121. Memorandum From the President’s Deputy Special Assistant for National Security Affairs (Bator) to the Under Secretary of State (Katzenbach)1
- Lawrence Eagleburger
Attached is a copy of the efficiency report2 I have just completed on Lawrence Eagleburger, FSO–4, who has been working with me for the past year. I send it to you because it seems to me that Eagleberger’s case is an example of some of the things that are wrong with the present Foreign Service personnel system. I know this is not a simple problem and that it is not entirely within your control, but it may be useful for you to have object examples in order to argue for reform.
As the report indicates, Eagleburger is a first class young officer. He was Dean Acheson’s assistant during the 1966 exercise on European policy, and has worked effectively for me for the past year. I think he is more than ready for a serious, responsible position in one of our major European embassies. But I know this will mean swimming up-stream. At age 37, after more than ten years in the service and excellent efficiency reports throughout, he is in Class 4. Under normal circumstances, he must look forward to another five years or so of subordinate positions before he is ready to head up a section in a major embassy.
What is so sad about this is that, far from lagging behind, Eagleburger is among the very few in his entering group who have reached Class 4. He was barely eligible to be promoted to Class 3 in the last annual series; I recommended him very strongly. In its wisdom, however, the Department elected not to recommend a promotion because of the large number of people who had spent more time in Class 4.
In my judgment, this is the practice which is losing the Foreign Service many of its best young people. I wonder how you or I might choose if we were in our late 30s with 10 years of experience in our craft and were faced with a further 5–7 years of apprenticeship before we could count on running even one section of an embassy staff in a country that mattered? Obviously, for the really good people, the chances that they will choose Foreign Service in these circumstances—over the many alternatives in and out of government—are just terribly small. [Page 281]The proof of the pudding is the exodus of good, middle-rank officers which, I understand, has now been going on for several years.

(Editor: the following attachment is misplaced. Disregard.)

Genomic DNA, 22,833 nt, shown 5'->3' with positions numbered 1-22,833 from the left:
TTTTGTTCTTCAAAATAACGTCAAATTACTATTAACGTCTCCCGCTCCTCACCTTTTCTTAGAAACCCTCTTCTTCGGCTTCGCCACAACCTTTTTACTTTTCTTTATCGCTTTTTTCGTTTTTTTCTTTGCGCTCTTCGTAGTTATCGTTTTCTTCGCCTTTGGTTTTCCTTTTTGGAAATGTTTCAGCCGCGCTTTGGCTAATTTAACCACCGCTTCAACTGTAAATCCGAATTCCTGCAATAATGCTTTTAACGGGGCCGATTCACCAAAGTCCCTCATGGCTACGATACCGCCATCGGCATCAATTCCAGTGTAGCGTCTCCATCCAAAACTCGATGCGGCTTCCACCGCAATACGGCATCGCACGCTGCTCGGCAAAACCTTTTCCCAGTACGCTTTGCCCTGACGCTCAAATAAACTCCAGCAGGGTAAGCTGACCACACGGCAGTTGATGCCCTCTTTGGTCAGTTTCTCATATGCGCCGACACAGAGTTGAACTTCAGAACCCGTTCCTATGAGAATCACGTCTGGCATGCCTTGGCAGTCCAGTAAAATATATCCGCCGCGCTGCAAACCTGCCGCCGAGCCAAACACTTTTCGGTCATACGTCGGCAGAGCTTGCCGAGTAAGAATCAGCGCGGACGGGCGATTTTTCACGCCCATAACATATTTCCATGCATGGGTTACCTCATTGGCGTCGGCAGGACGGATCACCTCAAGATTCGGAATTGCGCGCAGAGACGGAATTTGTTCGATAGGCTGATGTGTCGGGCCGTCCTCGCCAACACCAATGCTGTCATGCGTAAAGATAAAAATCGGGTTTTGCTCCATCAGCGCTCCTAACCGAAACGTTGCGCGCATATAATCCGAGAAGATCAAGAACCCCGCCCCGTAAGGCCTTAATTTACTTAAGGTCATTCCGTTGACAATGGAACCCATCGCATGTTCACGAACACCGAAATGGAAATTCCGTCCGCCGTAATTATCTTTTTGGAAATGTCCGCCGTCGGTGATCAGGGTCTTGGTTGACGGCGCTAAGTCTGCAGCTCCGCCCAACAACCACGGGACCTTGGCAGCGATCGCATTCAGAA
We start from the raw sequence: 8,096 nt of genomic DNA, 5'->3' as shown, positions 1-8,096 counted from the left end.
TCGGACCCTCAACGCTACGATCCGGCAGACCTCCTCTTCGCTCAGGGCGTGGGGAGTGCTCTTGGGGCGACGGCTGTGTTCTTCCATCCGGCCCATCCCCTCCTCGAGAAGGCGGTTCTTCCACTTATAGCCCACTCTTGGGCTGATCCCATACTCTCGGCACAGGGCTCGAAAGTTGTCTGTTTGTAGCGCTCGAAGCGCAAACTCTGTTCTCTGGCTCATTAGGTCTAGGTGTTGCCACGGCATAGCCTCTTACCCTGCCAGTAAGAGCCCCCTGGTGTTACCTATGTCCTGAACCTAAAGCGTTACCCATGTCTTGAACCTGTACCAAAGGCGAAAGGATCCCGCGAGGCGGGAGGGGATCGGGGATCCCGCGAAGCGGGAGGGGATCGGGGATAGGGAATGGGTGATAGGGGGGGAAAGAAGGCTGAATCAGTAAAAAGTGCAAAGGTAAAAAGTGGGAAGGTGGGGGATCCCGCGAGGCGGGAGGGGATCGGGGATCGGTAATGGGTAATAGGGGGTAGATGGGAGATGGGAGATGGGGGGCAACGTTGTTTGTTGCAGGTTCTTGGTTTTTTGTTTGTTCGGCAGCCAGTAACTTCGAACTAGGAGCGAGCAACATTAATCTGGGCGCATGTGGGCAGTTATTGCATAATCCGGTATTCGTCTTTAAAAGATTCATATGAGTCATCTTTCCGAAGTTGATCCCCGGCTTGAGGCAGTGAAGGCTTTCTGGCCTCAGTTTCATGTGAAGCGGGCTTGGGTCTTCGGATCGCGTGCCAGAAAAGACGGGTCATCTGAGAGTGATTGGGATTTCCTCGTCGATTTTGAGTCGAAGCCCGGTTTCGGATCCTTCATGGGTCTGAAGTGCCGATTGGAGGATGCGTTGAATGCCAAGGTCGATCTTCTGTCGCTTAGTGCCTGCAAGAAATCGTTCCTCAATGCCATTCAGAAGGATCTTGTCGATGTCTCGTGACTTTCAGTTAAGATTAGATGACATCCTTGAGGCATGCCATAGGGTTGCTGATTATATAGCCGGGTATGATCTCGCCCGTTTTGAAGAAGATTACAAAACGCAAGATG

I don’t wish to preach, cushioned by the fact that I am not responsible for running a sensible personnel operation. But I strongly believe that in Eagleburger’s case—and in others I know about-failure to make special arrangements for especially good people costs the Department and Foreign Service much more than they gain by their current “even-handedness.” There have been many attempts to grapple with this problem, and no outstanding successes. I hope you’ll have better luck.
End of speech. Consider it my valedictory—with the license accorded those about to depart.